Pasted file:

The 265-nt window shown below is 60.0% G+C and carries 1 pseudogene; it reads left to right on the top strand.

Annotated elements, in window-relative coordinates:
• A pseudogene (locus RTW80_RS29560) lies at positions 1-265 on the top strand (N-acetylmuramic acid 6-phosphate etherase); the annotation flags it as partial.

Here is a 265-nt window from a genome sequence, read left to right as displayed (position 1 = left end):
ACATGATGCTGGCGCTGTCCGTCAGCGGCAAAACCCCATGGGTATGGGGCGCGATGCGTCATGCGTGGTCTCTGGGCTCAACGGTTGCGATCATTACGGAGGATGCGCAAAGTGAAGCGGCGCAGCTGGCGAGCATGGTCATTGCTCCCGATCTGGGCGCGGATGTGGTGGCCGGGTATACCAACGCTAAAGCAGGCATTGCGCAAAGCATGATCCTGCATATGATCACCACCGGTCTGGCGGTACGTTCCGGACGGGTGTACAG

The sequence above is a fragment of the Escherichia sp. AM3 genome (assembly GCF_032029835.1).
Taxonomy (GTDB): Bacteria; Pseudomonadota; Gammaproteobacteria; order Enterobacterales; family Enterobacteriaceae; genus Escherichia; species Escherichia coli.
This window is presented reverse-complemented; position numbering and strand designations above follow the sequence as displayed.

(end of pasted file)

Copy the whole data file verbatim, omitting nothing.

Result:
The 265-nt window shown below is 60.0% G+C and carries 1 pseudogene; it reads left to right on the top strand.

Annotated elements, in window-relative coordinates:
• A pseudogene (locus RTW80_RS29560) lies at positions 1-265 on the top strand (N-acetylmuramic acid 6-phosphate etherase); the annotation flags it as partial.

Here is a 265-nt window from a genome sequence, read left to right as displayed (position 1 = left end):
ACATGATGCTGGCGCTGTCCGTCAGCGGCAAAACCCCATGGGTATGGGGCGCGATGCGTCATGCGTGGTCTCTGGGCTCAACGGTTGCGATCATTACGGAGGATGCGCAAAGTGAAGCGGCGCAGCTGGCGAGCATGGTCATTGCTCCCGATCTGGGCGCGGATGTGGTGGCCGGGTATACCAACGCTAAAGCAGGCATTGCGCAAAGCATGATCCTGCATATGATCACCACCGGTCTGGCGGTACGTTCCGGACGGGTGTACAG

The sequence above is a fragment of the Escherichia sp. AM3 genome (assembly GCF_032029835.1).
Taxonomy (GTDB): Bacteria; Pseudomonadota; Gammaproteobacteria; order Enterobacterales; family Enterobacteriaceae; genus Escherichia; species Escherichia coli.
This window is presented reverse-complemented; position numbering and strand designations above follow the sequence as displayed.